Massachusetts Cannabis Control Commission advisory panel OKs pot cafes and delivery
A Cannabis Control Commission subcommittee voted to recommend that pot cafes and weed delivery vans be allowed despite reservations of some members.
Members of the Public Safety and Community Mitigation Subcommittee narrowly recommended delivery-only pot businesses with four members supporting it and three opposed during their meeting Wednesday, while two members of the committee opposed social use establishments. Both recommendations come with a wide range of conditions.
Walpole police Chief John Carmichael raised red flags about the dangers of delivery-only pot companies and social use cafes, saying they would be a “burden” to law enforcement.
“Delivery-only is a tragedy waiting to happen,” Carmichael said. “There are people that are robbed and shot over a cellphone, never mind a vehicle pulling up into a neighborhood full of cash and marijuana products. It’s not safe, and it would be very difficult to make it safe.”
Former state public safety secretary Andrea Cabral suggested a brick-and-mortar purchase be required before someone can order delivery, so that person’s information could be kept on file.
Carmichael also argued that delivery-only sales add to a gray market that already exists among people who falsely claim to have the proper certification to run a pot business, in addition to public safety concerns.
“You don’t know who is ordering it and where your’e going, and people are going to get robbed. I mean, that’s the reality,” he said.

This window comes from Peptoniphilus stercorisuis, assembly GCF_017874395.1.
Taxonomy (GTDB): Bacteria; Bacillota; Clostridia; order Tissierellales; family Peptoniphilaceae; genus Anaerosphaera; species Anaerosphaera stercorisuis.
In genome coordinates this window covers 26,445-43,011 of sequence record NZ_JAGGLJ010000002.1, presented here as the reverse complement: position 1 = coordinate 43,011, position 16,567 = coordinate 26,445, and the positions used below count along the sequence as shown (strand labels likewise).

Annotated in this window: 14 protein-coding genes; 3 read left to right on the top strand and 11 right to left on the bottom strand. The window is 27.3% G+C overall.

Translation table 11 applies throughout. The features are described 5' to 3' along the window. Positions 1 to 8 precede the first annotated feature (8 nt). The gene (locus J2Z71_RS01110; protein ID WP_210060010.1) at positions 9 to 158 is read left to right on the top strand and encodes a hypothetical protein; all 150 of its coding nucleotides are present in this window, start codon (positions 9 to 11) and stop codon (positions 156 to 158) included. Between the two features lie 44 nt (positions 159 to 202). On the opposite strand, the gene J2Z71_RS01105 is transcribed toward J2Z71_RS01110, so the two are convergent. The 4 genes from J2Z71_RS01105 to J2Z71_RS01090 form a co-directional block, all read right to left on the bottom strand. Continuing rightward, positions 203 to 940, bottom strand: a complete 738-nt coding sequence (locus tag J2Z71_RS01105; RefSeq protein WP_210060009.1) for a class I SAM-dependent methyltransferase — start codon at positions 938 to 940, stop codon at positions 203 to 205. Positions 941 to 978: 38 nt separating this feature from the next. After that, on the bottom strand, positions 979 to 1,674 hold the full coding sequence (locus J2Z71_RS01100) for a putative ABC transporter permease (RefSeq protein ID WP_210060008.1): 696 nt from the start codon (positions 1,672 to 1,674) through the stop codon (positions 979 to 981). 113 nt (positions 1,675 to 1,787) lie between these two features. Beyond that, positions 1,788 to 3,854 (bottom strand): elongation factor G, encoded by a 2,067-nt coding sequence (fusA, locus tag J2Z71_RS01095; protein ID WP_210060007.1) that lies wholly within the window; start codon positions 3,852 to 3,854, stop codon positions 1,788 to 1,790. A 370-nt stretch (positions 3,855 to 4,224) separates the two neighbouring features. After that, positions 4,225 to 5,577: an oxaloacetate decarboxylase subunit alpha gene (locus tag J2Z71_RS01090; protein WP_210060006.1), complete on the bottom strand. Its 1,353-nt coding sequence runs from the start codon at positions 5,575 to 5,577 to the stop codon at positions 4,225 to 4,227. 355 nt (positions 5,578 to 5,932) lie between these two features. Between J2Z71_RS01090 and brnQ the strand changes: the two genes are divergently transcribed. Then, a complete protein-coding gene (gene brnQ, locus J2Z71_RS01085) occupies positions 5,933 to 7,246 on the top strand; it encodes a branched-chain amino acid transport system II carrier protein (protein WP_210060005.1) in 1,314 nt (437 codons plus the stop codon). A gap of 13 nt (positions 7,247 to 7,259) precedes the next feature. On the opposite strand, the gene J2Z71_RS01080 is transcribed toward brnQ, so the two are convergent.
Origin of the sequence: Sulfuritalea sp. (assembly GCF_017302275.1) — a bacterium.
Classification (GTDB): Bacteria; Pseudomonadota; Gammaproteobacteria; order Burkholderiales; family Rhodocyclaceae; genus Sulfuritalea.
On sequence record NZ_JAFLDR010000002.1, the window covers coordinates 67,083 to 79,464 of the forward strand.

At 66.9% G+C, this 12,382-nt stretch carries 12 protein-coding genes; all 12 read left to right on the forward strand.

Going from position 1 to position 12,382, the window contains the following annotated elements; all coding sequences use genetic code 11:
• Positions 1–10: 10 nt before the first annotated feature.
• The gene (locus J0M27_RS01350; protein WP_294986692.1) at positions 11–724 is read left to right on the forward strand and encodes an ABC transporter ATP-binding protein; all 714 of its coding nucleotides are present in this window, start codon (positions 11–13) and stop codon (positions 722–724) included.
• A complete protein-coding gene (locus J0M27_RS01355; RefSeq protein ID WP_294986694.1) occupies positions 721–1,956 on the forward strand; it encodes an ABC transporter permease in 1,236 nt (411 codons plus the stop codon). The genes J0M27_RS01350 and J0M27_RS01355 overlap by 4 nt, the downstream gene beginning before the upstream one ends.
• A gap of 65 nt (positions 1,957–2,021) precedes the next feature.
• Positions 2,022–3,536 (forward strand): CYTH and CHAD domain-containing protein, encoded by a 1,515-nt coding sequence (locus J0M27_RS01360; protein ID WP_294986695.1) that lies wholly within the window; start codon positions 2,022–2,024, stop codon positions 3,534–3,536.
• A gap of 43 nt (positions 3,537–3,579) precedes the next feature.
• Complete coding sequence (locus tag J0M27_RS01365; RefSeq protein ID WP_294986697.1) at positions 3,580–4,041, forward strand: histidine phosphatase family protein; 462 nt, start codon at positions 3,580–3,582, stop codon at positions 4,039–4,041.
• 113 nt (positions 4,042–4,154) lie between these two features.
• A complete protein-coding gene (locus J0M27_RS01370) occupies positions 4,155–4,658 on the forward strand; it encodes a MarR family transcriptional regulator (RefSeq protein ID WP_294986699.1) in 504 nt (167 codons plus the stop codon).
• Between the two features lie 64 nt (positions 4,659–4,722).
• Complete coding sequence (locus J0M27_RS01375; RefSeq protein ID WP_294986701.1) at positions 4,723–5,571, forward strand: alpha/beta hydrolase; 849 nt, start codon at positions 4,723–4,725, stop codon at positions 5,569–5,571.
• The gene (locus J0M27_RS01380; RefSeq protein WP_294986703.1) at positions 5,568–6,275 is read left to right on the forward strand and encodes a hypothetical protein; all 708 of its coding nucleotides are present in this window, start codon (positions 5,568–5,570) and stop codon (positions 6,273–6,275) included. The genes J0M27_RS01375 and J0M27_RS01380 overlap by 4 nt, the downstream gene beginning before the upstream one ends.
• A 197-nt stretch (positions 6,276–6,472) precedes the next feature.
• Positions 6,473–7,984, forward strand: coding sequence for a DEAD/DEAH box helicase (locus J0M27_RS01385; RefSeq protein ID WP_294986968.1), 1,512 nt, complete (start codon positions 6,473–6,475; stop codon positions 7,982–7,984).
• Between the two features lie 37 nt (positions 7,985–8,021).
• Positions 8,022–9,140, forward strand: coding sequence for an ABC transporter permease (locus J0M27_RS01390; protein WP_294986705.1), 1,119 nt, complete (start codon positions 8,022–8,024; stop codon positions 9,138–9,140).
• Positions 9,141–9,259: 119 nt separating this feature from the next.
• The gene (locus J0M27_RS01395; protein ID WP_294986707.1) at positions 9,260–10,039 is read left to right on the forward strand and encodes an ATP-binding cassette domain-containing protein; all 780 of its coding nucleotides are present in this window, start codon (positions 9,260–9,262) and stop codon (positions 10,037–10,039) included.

The Walpole chief cited a survey from the Department of Public Health in which 7 percent of the adult population reported driving under the influence of marijuana in the past 30 days, which would be about 395,125 drivers in Massachusetts relative to the state’s population.
Matthew Allen, executive director of the American Civil Liberties Union of Massachusetts, countered that some of those drivers may not have any other option if they can’t use the drug at home due to roommates or they are living in public housing.
“Providing a place to consume safely and legally hopefully reduces perception that the use of cannabis while driving a car is appropriate,” Allen said.
The subcommittee members, as they debated and adjusted their policy recommendations on social-use facilities and delivery, a number of times also ran up against the issue of not having a foolproof test for high drivers .
Others issues included training for staff at pot cafes, compliance checks at the establishments, temporary licenses for the sale of cannabis and security and GPS tracking for potential delivery-only licenses.
The panel is one of four subcommittees that make up the Cannabis Advisory Board, a separate body from the Cannabis Control Commission, which is charged with studying issues and making recommendations to the commission on the regulation and taxation of marijuana in Massachusetts.
The next step in the process involves a full Cannabis Advisory Board meeting next week, where it will review all the recommendations, which will then be sent to the Cannabis Control Commission.